March 8, 2021

880 words 5 mins read

Habits & Writing Reboot

For those who are perusing this entry close to its release, scrolling down on the main page of shows a sad state of affairs. We’re quite bereft of fresh new content as the 10 most recent entries cover all the way back into 2018. For those who aren’t familiar with our backlog of work, this is quite different from some of our past years. It’s time to “reboot” our writing, but most importantly focus on the habits.

Out of curiosity I thought I’d start this exercise by doing a quick dive into the archives and seeing exactly how many posts we have per year. Not that quantity is an indicator of quality, but it helps to understand how (in)consistent the writing has been.

Year Article Count
2005 195
2006 181
2007 69
2008 82
2009 143
2010 235
2011 74
2012 80
2013 36
2014 15
2015 82
2016 31
2017 21
2018 8
2019 1
2020 4
2021 2

The peak in 2010 is roughly 5 articles written per week, for most of the year. In 2019 we hit a record low of 1 and, in fact, that entry was written by Josh. In effect I didn’t write a single article for the 24 months of March 2018 through February 2020 - not a great time for the blog. Was it because I was busy? No. Really, there is no good excuse… other than I was out of the habit.

When I started writing in 2005, it was a fight. Taking any random article from those days, you’ll see neither the quality nor length wasn’t particularly stellar. The only reason the grammar and spelling are even “reasonably” decent is because of the dedicated (and tireless) copy editing work of John. This is just a really long way to say “I didn’t like to write”. Any of my college classes that were writing heavy were extreme struggles to get through (sometimes only passing by the skin of my teeth… and a lot of help from John).

Now jump ahead 16 years (crazy to think I’ve been writing a blog for that long) and last week I wrote a “quick” goodbye to Smule post. That took me a single sitting and roughly 90 minutes to write. The end result was nearly 1800 words or almost 6 pages printed (with spacing and images). There was more I had in mind to write about, probably at least twice as much if I had put down some thoughts in advance. However I was on a time table that day and that’s “all” I got done in the time allocated. 16 years prior writing 6 pages would have been an immense struggle. Doing that with ease and in a single sitting? Nearly impossible. Let’s not forget that John nows spend a few minutes copy-editing each entry rather than up to an hour (or more).

So what was my big “secret” to getting better at writing? Practice, of course. While I’m an articulate orator, my writing has always lagged behind my ability to talk. Now I have roughly 1200 articles worth of experience of writing lengthy freeform missives. Everyone is always told “practice makes perfect”, but if it was such a pain getting started, how did I get to over a thousand pieces of written & published content? Making it a habit.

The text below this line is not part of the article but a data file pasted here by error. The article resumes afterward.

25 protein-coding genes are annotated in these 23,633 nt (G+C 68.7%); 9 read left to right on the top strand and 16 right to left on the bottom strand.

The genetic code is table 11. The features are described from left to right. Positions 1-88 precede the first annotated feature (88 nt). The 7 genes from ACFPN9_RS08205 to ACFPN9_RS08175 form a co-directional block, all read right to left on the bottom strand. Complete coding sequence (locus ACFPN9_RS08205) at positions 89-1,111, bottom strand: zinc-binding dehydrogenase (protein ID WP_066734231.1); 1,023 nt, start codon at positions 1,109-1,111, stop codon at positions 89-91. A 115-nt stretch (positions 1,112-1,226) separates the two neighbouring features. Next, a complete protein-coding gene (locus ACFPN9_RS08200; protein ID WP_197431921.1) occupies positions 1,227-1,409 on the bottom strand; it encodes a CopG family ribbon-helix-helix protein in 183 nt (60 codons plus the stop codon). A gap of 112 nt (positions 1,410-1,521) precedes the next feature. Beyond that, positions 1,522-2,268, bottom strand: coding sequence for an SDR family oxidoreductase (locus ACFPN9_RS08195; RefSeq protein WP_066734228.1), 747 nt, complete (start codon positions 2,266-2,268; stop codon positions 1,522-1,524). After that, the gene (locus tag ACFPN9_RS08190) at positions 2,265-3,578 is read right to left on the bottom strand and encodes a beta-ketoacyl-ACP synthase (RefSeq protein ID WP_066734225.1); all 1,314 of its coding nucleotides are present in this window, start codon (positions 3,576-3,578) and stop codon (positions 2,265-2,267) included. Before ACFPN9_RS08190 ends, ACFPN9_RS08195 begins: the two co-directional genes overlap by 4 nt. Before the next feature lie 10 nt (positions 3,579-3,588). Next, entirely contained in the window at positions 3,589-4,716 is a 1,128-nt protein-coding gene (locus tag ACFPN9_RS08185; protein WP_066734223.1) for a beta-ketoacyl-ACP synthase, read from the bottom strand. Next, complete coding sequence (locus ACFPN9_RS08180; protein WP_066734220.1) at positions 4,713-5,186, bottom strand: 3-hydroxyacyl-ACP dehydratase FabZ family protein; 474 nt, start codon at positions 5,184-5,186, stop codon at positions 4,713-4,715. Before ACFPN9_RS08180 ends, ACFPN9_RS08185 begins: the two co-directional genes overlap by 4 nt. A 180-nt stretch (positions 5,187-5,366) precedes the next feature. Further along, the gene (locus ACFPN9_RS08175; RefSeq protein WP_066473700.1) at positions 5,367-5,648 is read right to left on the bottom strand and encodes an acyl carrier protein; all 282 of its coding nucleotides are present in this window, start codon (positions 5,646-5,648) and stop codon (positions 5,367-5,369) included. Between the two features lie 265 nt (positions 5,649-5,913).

If it’s hard to do, then a schedule or other forcing function is required to make sure the activity happens. Even today, I’m writing this entry in part because I need to continue to force myself to write. Since I’m out of work (by choice) for a few weeks it’s a perfect time to help get myself back into the writing groove (Editor’s note: How Jon Got His Groove Back unlikely to do well at the box office). The goal is an entry a day, for the next two weeks, no matter what they are on.

Once the habit is established, it needs to continue to get reinforced. For me on the blog, it was keeping a schedule. Years like 2010, where I wrote more than every other day were driven 100% by having a schedule - at that point, it was posting every weekday. When I was busier the schedule fell to 3 times a week, then twice a week. But when I gave up the forcing function of a schedule I had nothing to force me to keep my good habits up. When I started saying “I missed a week, oh well, maybe next week” is about the time it ended up being months (or years) between entries.

Along with writing I’m trying to spend a little more time on my photography. In the old days I did a lot with my DSLR, now it’s with my phone. On todoist I have a reoccurring daily task to post a picture. Seeing overdue tasks really chafes my OCD, so it helps drive me towards posting something on instagram everyday. Even if sometimes that post is just a flower with the caption “flower”.

Small or large, there are always life skills that can be improved. Especially with the pandemic continuing and normal life not yet back, might as well try and make oneself a better person… with a little practice and good habits.